Scientists have discovered that stem cells inside the soft tissues of the tooth come from an unexpected source, namely nerves. These findings contribute to brand new knowledge of how teeth are formed, how they grow and how they are able to self-repair.
Around 75 per cent of the supposed functionless DNA in the human genome is transcribed into so-called non-coding RNAs (ribonucleic acid). To date, little is known about its function. Researchers have now been able to demonstrate that the production of non-coding RNAs is precisely regulated. They suspect that non-coding RNAs might play a role in regulating cellular processes or in the modified immune response following exposure to environmental toxicants.
Researchers have demonstrated a dramatically improved technique for analyzing biological cells and tissues based on characteristic molecular vibrations. The new technique is an advanced form of Raman spectroscopy that is fast and accurate enough to create high-resolution images of biological specimens, with detailed spatial information on specific biomolecules, at speeds fast enough to observe changes in living cells.
A EUR 7 million EU-funded project has been launched with the intention of replacing chemical cosmetic production techniques with eco-friendly alternatives. By doing so, the OPTIBIOCAT project hopes to provide the natural cosmetics sector with the necessary technical sophistication to meet growing consumer demand for natural, environmentally friendly products.
Researchers have developed a scalable, next-generation platelet bioreactor to generate fully functional human platelets in vitro. The work is a major biomedical advancement that will help address blood transfusion needs worldwide.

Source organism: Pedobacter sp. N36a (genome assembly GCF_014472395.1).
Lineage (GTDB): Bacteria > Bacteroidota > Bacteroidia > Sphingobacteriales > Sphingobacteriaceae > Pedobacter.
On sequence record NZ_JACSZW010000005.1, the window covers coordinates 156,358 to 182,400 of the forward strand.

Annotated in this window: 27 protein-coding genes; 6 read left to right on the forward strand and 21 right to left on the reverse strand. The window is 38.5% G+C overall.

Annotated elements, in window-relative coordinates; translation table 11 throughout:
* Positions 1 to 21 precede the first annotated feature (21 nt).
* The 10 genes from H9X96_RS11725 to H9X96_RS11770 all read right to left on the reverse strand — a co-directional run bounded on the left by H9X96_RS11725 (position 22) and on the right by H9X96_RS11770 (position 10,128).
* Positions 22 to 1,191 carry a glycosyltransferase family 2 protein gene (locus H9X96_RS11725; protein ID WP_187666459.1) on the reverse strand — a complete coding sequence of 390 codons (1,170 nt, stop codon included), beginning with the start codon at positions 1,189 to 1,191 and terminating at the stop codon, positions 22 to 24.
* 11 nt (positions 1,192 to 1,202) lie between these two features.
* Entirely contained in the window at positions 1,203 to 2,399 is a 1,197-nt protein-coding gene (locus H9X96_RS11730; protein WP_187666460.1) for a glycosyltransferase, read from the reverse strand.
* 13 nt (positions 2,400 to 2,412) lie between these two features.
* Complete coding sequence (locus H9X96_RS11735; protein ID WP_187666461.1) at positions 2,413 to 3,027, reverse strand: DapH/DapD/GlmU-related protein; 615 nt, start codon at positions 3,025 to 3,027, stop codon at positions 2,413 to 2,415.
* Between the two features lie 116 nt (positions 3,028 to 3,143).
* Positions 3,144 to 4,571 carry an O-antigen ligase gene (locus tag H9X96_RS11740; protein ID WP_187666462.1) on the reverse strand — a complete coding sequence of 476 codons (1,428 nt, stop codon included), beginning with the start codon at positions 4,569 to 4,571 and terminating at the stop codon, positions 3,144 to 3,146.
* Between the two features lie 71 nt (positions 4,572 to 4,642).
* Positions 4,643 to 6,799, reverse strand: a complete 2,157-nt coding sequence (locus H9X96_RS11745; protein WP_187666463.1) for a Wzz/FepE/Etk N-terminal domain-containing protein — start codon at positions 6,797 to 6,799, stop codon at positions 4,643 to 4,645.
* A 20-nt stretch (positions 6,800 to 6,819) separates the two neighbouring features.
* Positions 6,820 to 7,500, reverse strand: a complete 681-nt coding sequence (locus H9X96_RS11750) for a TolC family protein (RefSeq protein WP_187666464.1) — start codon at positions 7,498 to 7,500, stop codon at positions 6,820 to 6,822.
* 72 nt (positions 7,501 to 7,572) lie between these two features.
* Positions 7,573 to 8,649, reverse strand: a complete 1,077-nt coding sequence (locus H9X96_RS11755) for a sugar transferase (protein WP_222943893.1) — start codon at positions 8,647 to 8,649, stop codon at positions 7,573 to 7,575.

Scientists have developed a powerful new single-cell technique to help investigate how the environment affects our development and the traits we inherit from our parents. The technique can be used to map all of the 'epigenetic marks' on the DNA within a single cell.
Recent advances in imaging technology are transforming how scientists see the cellular universe, showing the form and movement of once grainy and blurred structures in stunning detail. But extracting the torrent of information contained in those images often surpasses the limits of existing computational resources. Now, researchers have created a new computational method to rapidly track the three-dimensional movements of cells in such data-rich images.
Scientists were able to measure the amount of protein molecules in living human cells required to form an important structure of the chromosome, the centromere. This study presents new methodologies that may also be used to unveil other biological problems.